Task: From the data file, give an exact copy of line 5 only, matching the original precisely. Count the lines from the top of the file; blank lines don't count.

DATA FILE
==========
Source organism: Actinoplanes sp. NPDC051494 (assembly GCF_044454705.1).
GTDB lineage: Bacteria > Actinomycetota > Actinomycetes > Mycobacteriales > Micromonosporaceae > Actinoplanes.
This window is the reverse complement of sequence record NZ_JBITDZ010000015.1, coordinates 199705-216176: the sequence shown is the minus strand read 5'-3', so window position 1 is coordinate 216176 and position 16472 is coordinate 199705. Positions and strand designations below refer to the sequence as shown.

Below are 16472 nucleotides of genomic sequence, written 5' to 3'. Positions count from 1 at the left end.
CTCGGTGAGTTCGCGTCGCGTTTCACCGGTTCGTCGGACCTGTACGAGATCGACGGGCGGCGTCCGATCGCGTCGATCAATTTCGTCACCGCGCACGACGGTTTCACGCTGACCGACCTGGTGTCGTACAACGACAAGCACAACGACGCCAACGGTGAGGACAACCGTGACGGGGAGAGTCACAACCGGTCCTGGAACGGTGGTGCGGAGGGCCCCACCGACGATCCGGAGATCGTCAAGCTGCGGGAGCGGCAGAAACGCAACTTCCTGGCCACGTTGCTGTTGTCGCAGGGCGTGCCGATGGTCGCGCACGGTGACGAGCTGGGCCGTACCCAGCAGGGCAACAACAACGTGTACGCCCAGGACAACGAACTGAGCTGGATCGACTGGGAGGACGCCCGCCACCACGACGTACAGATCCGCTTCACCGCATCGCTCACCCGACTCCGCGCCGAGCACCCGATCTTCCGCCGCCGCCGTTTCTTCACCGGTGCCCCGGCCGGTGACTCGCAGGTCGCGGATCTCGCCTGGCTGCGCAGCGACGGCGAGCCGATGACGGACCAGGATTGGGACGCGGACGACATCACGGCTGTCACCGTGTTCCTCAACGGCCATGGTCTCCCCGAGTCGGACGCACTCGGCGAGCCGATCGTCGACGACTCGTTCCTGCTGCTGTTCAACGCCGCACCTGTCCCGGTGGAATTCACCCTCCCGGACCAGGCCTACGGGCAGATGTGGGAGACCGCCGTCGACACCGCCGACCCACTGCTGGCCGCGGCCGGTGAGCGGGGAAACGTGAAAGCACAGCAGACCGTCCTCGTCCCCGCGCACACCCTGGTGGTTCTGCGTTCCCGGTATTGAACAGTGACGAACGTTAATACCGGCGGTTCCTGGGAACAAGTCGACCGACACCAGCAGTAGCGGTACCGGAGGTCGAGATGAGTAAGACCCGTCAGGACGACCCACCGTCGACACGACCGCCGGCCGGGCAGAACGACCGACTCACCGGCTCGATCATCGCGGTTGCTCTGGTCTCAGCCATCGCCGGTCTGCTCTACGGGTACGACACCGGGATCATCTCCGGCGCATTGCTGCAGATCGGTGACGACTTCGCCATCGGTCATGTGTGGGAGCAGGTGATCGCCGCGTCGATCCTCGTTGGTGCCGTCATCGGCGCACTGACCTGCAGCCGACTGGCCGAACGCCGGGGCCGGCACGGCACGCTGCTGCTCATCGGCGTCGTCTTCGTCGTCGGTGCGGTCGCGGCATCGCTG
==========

CTCGGTGAGTTCGCGTCGCGTTTCACCGGTTCGTCGGACCTGTACGAGATCGACGGGCGGCGTCCGATCGCGTCGATCAATTTCGTCACCGCGCACGACGGTTTCACGCTGACCGACCTGGTGTCGTACAACGACAAGCACAACGACGCCAACGGTGAGGACAACCGTGACGGGGAGAGTCACAACCGGTCCTGGAACGGTGGTGCGGAGGGCCCCACCGACGATCCGGAGATCGTCAAGCTGCGGGAGCGGCAGAAACGCAACTTCCTGGCCACGTTGCTGTTGTCGCAGGGCGTGCCGATGGTCGCGCACGGTGACGAGCTGGGCCGTACCCAGCAGGGCAACAACAACGTGTACGCCCAGGACAACGAACTGAGCTGGATCGACTGGGAGGACGCCCGCCACCACGACGTACAGATCCGCTTCACCGCATCGCTCACCCGACTCCGCGCCGAGCACCCGATCTTCCGCCGCCGCCGTTTCTTCACCGGTGCCCCGGCCGGTGACTCGCAGGTCGCGGATCTCGCCTGGCTGCGCAGCGACGGCGAGCCGATGACGGACCAGGATTGGGACGCGGACGACATCACGGCTGTCACCGTGTTCCTCAACGGCCATGGTCTCCCCGAGTCGGACGCACTCGGCGAGCCGATCGTCGACGACTCGTTCCTGCTGCTGTTCAACGCCGCACCTGTCCCGGTGGAATTCACCCTCCCGGACCAGGCCTACGGGCAGATGTGGGAGACCGCCGTCGACACCGCCGACCCACTGCTGGCCGCGGCCGGTGAGCGGGGAAACGTGAAAGCACAGCAGACCGTCCTCGTCCCCGCGCACACCCTGGTGGTTCTGCGTTCCCGGTATTGAACAGTGACGAACGTTAATACCGGCGGTTCCTGGGAACAAGTCGACCGACACCAGCAGTAGCGGTACCGGAGGTCGAGATGAGTAAGACCCGTCAGGACGACCCACCGTCGACACGACCGCCGGCCGGGCAGAACGACCGACTCACCGGCTCGATCATCGCGGTTGCTCTGGTCTCAGCCATCGCCGGTCTGCTCTACGGGTACGACACCGGGATCATCTCCGGCGCATTGCTGCAGATCGGTGACGACTTCGCCATCGGTCATGTGTGGGAGCAGGTGATCGCCGCGTCGATCCTCGTTGGTGCCGTCATCGGCGCACTGACCTGCAGCCGACTGGCCGAACGCCGGGGCCGGCACGGCACGCTGCTGCTCATCGGCGTCGTCTTCGTCGTCGGTGCGGTCGCGGCATCGCTG